Cultural impact of prestigious soccer game goes far beyond the pitch

While on-the-field efforts were truly something to remember, the off-the-field organizational work to make this event possible, is another story to tell.

Soccer Football - International Friendly - Argentina v Uruguay - Bloomfield Stadium, Tel Aviv, Israel - November 18, 2019 Argentina's Sergio Aguero celebrates scoring their first goal (photo credit: REUTERS/AMMAR AWAD)
Soccer Football - International Friendly - Argentina v Uruguay - Bloomfield Stadium, Tel Aviv, Israel - November 18, 2019 Argentina's Sergio Aguero celebrates scoring their first goal
(photo credit: REUTERS/AMMAR AWAD)
Lionel Messi and Argentina came to Israel for a relatively insignificant international friendly against Uruguay, but in fact their trip was quite meaningful.
While on-the-field efforts were truly something to remember, the off-the-field organizational work to make this event possible, is another story to tell.
The trip itself was facilitated by the funding of Canadian-Israeli philanthropist Sylvan Adams and the organizational efforts of the Comtec-group – the same two-headed team who brought the Giro d’Italia to Israel.
Before that event took place, Adams estimated that nearly 95% of Israeli’s never even heard of the Giro before, and yet it garnered a million Israelis to flock to the streets on the world stage to come out and cheer on the race, including Adams’s Israel Cycling Academy Team – and the belief is that these types of occurrences are a great way bring Israelis together from all different flocks of life, to enjoy a sporting event and showcase what Israel is really like to the wider public.
“The reason for doing this event, is that it fits schematically with the other projects that I’m doing, and have done and want to continue to do, which is to expose what I call ‘normal Israel,’” Adams told The Jerusalem Post.

“To bring massive audiences of apolitical people, you know these are sports fans we are appealing to, they don’t care about politics, they don’t really know Israel, but they probably have a negative impression of Israel's small dimensions of media coverage. So, I’d like to say, when I meet first-time visitors of Israel, they are almost universally surprised and impressed.” Adams added that, these first-time visitors “then see, the bustling tech industry, diversity, openness, freedom, tolerance democracy, and most importantly that it’s safe.
“I think that this is a beautiful message, a beautiful way of showing the country to people who don’t have a dog in this fight, who are not political and I really believe is shared throughout the massive majority of people [living in this county].”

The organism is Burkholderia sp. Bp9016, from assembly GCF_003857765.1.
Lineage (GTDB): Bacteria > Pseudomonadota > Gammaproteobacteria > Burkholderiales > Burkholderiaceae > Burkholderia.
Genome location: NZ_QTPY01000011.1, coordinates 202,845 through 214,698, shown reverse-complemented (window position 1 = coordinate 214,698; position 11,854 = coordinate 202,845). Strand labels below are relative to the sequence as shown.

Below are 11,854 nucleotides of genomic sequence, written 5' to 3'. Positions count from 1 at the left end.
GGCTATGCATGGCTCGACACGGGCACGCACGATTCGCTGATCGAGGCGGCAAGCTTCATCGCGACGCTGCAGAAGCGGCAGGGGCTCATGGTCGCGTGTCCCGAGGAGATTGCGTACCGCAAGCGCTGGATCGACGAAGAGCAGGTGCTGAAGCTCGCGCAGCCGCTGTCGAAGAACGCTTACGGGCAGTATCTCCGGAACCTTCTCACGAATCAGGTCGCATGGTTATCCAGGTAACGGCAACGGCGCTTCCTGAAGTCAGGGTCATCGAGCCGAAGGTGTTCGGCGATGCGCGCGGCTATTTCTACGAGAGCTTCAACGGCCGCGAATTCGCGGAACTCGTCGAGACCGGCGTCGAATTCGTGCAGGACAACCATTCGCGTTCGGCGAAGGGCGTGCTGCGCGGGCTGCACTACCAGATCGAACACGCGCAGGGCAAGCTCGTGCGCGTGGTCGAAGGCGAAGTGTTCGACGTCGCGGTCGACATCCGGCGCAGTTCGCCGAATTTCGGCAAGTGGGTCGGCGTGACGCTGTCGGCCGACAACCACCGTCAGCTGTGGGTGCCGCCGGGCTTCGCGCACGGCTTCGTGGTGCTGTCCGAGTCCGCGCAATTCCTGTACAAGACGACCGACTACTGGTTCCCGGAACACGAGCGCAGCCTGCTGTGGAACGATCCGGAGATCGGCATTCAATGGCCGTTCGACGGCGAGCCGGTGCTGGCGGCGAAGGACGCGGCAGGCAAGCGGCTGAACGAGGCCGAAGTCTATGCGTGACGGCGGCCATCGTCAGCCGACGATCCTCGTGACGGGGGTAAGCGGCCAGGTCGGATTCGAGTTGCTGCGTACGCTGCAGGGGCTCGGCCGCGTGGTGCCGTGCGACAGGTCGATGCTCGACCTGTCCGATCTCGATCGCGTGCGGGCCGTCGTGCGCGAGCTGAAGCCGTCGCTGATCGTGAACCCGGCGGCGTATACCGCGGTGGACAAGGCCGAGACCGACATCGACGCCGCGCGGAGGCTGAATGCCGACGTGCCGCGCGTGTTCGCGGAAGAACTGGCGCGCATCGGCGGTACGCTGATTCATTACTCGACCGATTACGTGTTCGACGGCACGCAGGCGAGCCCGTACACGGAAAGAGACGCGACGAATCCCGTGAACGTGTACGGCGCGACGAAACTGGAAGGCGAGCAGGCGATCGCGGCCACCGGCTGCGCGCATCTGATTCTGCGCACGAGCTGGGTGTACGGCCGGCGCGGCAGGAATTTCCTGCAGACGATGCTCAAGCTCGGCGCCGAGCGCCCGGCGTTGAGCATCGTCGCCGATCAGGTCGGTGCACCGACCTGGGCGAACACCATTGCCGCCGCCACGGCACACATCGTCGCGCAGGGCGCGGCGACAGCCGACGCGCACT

While Adams’s thoughts are not unfounded, the game itself was at risk of cancellation due to the clash between Hamas and Israel early last week. After Israel assassinated a priority target of the Palestinian Islamic Jihad, Bahaa Abu al-Ataa, Hamas returned the favor with multiple days and nights of rocket barrages from the Gaza coastal-enclave – leaving the match’s status in doubt as rumors flied across the country that the teams will no longer be coming to Israel after the terrorist scare.
However, as the conflict calmed over the course of the week and a ceasefire was achieved, both teams happily made their way to Tel Aviv to compete in what might be said as the most prestigious soccer match the State of Israel has ever been graced - garnering over 20,000 fans into Bloomfield Stadium, with tickets selling out within hours of first sale.
“Whether it’s playing in South America or in other places, we were always happy to play in this match, but things happened,” said Uruguayan head coach Óscar Tabárez in the post-game press conference. “Last Tuesday, you know what happened, I don't like to talk about it too much because other than being people we have our own opinions, but when we come as a group to play a soccer match we're professionals completing our promise. The most important was coming here to complete our goals, preparing for the World Cup qualifiers.”
Argentina coach Lionel Scaloni shared similar sentiments, explaining that due to the rocket barrages and short notice of the game’s continuation, the team did not have time to explore Tel Aviv or the country itself, but added that the pitch was great and everyone they met treated them well.
While the teams did not have much time to spend in Israel, they certainly made their mark in the short period they had.
On Monday, Messi, Sergio Aguero, Scaloni and the rest of the Argentinean national team made an appearance at Wolfson Hospital, located just down the street from Bloomfield, to participate in the “Save A Child’s Heart” program, which is also funded by Adams’s foundation – which brings children to Israel from all across the world for life-saving heart surgeries and has treated more than 5,000 children from 62 countries.